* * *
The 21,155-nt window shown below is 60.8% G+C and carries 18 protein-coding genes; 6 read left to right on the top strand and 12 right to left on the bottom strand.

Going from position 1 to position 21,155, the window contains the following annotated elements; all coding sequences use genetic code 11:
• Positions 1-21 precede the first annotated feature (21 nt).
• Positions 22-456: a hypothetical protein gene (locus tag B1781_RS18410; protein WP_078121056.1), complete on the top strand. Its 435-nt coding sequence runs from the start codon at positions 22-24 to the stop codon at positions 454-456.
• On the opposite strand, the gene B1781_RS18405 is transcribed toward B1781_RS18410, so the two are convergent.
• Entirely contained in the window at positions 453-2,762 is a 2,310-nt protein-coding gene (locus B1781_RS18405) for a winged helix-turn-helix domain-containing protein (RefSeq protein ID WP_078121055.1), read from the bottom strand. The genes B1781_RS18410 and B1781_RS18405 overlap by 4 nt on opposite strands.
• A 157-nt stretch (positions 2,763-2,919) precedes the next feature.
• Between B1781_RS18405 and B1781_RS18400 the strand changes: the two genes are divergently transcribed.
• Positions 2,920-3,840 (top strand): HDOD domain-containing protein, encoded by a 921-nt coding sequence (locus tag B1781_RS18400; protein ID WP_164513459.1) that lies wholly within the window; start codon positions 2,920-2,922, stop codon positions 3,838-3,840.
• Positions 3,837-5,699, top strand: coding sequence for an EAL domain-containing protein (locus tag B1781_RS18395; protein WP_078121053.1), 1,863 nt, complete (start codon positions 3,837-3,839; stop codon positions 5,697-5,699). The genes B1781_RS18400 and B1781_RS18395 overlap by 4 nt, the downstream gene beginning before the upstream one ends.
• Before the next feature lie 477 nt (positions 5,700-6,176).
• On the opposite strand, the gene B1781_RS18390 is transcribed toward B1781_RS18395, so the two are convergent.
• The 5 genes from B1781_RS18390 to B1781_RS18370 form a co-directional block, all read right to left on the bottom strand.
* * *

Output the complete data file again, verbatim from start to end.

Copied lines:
The 21,155-nt window shown below is 60.8% G+C and carries 18 protein-coding genes; 6 read left to right on the top strand and 12 right to left on the bottom strand.

Going from position 1 to position 21,155, the window contains the following annotated elements; all coding sequences use genetic code 11:
• Positions 1-21 precede the first annotated feature (21 nt).
• Positions 22-456: a hypothetical protein gene (locus tag B1781_RS18410; protein WP_078121056.1), complete on the top strand. Its 435-nt coding sequence runs from the start codon at positions 22-24 to the stop codon at positions 454-456.
• On the opposite strand, the gene B1781_RS18405 is transcribed toward B1781_RS18410, so the two are convergent.
• Entirely contained in the window at positions 453-2,762 is a 2,310-nt protein-coding gene (locus B1781_RS18405) for a winged helix-turn-helix domain-containing protein (RefSeq protein ID WP_078121055.1), read from the bottom strand. The genes B1781_RS18410 and B1781_RS18405 overlap by 4 nt on opposite strands.
• A 157-nt stretch (positions 2,763-2,919) precedes the next feature.
• Between B1781_RS18405 and B1781_RS18400 the strand changes: the two genes are divergently transcribed.
• Positions 2,920-3,840 (top strand): HDOD domain-containing protein, encoded by a 921-nt coding sequence (locus tag B1781_RS18400; protein ID WP_164513459.1) that lies wholly within the window; start codon positions 2,920-2,922, stop codon positions 3,838-3,840.
• Positions 3,837-5,699, top strand: coding sequence for an EAL domain-containing protein (locus tag B1781_RS18395; protein WP_078121053.1), 1,863 nt, complete (start codon positions 3,837-3,839; stop codon positions 5,697-5,699). The genes B1781_RS18400 and B1781_RS18395 overlap by 4 nt, the downstream gene beginning before the upstream one ends.
• Before the next feature lie 477 nt (positions 5,700-6,176).
• On the opposite strand, the gene B1781_RS18390 is transcribed toward B1781_RS18395, so the two are convergent.
• The 5 genes from B1781_RS18390 to B1781_RS18370 form a co-directional block, all read right to left on the bottom strand.